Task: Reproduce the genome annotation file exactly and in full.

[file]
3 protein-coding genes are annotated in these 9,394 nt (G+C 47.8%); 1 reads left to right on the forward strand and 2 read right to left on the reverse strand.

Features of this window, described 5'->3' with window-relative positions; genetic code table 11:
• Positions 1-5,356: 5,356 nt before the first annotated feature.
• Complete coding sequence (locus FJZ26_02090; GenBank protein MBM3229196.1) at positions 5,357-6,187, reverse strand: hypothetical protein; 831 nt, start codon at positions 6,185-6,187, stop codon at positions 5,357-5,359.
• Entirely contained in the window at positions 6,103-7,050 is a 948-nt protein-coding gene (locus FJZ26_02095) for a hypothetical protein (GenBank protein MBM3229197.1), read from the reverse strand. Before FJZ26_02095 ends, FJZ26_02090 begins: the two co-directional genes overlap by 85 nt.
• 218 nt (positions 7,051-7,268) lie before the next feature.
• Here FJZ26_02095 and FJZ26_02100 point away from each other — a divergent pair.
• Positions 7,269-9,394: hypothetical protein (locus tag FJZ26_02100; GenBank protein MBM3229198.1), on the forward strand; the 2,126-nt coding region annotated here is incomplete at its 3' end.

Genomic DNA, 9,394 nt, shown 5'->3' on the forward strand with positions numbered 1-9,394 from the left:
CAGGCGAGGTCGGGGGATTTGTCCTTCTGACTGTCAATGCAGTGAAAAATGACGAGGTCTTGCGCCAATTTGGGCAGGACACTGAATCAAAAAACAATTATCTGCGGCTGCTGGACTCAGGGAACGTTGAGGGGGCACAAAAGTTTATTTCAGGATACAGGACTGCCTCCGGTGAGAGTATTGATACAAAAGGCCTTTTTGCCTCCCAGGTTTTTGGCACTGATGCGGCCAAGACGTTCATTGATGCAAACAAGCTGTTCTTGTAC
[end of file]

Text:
3 protein-coding genes are annotated in these 9,394 nt (G+C 47.8%); 1 reads left to right on the forward strand and 2 read right to left on the reverse strand.

Features of this window, described 5'->3' with window-relative positions; genetic code table 11:
• Positions 1-5,356: 5,356 nt before the first annotated feature.
• Complete coding sequence (locus FJZ26_02090; GenBank protein MBM3229196.1) at positions 5,357-6,187, reverse strand: hypothetical protein; 831 nt, start codon at positions 6,185-6,187, stop codon at positions 5,357-5,359.
• Entirely contained in the window at positions 6,103-7,050 is a 948-nt protein-coding gene (locus FJZ26_02095) for a hypothetical protein (GenBank protein MBM3229197.1), read from the reverse strand. Before FJZ26_02095 ends, FJZ26_02090 begins: the two co-directional genes overlap by 85 nt.
• 218 nt (positions 7,051-7,268) lie before the next feature.
• Here FJZ26_02095 and FJZ26_02100 point away from each other — a divergent pair.
• Positions 7,269-9,394: hypothetical protein (locus tag FJZ26_02100; GenBank protein MBM3229198.1), on the forward strand; the 2,126-nt coding region annotated here is incomplete at its 3' end.

Genomic DNA, 9,394 nt, shown 5'->3' on the forward strand with positions numbered 1-9,394 from the left:
CAGGCGAGGTCGGGGGATTTGTCCTTCTGACTGTCAATGCAGTGAAAAATGACGAGGTCTTGCGCCAATTTGGGCAGGACACTGAATCAAAAAACAATTATCTGCGGCTGCTGGACTCAGGGAACGTTGAGGGGGCACAAAAGTTTATTTCAGGATACAGGACTGCCTCCGGTGAGAGTATTGATACAAAAGGCCTTTTTGCCTCCCAGGTTTTTGGCACTGATGCGGCCAAGACGTTCATTGATGCAAACAAGCTGTTCTTGTAC